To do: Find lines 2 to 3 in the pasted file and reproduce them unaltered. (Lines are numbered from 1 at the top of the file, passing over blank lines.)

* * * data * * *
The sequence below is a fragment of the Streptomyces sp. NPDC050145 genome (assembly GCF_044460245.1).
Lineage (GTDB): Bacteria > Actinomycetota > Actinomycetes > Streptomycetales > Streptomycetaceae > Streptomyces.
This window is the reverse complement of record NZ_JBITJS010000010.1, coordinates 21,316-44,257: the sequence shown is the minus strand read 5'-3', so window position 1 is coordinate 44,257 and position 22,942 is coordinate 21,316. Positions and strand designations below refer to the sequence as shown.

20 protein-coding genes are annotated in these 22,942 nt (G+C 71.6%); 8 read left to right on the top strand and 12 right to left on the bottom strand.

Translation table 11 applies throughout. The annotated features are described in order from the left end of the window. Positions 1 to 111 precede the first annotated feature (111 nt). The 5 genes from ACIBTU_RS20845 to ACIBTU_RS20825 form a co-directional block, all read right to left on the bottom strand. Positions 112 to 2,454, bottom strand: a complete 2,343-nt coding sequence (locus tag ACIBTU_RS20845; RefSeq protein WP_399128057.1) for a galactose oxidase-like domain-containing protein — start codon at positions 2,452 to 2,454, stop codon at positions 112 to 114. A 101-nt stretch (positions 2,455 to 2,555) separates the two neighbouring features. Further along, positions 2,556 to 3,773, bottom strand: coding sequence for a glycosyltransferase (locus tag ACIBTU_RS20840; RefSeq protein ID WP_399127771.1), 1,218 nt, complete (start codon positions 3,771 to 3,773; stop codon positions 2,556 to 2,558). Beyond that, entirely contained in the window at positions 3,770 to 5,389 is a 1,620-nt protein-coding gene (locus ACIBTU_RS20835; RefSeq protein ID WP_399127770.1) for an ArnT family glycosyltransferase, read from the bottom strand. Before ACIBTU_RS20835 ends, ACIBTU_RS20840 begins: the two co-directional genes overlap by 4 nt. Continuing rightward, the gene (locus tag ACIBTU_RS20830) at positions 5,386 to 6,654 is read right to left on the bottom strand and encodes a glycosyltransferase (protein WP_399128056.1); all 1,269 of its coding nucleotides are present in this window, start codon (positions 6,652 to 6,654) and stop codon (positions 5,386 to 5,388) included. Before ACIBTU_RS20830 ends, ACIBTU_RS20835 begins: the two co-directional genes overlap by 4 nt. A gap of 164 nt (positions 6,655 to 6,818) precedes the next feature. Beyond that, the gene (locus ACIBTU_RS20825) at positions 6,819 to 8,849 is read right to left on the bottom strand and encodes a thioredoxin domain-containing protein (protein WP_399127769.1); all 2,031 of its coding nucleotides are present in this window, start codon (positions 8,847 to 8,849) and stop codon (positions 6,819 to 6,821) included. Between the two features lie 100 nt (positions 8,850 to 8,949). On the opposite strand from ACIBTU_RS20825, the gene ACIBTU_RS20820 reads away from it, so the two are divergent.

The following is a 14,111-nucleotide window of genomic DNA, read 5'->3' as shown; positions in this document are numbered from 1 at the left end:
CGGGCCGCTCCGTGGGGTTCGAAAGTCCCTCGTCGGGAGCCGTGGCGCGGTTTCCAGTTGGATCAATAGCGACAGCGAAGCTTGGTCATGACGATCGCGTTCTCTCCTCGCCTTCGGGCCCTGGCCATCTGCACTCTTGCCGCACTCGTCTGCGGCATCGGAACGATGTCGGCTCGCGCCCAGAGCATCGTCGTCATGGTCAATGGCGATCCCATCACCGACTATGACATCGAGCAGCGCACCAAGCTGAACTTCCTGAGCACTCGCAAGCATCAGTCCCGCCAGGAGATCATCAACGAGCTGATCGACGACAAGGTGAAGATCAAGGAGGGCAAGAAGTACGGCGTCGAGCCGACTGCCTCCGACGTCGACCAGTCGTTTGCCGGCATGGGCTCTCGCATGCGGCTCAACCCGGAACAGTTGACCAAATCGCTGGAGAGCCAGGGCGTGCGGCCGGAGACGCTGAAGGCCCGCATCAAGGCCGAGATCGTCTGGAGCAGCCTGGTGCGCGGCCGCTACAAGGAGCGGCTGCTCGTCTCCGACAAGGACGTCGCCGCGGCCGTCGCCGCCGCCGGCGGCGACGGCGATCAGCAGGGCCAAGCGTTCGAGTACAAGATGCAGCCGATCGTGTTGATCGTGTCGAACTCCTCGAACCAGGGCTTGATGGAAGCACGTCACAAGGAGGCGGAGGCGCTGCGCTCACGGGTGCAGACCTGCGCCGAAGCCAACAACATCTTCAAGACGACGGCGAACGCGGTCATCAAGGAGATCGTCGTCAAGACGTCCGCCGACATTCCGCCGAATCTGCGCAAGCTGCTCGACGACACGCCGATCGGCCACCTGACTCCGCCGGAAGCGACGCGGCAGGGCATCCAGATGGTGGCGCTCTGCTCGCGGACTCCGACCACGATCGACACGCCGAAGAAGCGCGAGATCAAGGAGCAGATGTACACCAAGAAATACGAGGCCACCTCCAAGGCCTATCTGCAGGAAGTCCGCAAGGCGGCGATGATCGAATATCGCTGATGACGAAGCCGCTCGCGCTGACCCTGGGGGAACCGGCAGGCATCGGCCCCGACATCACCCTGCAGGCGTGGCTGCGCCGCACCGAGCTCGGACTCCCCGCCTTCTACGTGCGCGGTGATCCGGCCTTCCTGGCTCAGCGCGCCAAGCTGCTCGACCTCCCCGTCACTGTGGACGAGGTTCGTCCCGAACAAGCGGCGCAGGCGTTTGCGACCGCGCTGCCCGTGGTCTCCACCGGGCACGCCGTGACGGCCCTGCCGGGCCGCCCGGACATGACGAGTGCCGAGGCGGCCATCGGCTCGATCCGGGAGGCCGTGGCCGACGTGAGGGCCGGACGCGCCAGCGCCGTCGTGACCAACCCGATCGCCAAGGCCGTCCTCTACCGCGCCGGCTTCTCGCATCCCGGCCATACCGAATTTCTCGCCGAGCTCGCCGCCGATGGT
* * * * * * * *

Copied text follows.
Lineage (GTDB): Bacteria > Actinomycetota > Actinomycetes > Streptomycetales > Streptomycetaceae > Streptomyces.
This window is the reverse complement of record NZ_JBITJS010000010.1, coordinates 21,316-44,257: the sequence shown is the minus strand read 5'-3', so window position 1 is coordinate 44,257 and position 22,942 is coordinate 21,316. Positions and strand designations below refer to the sequence as shown.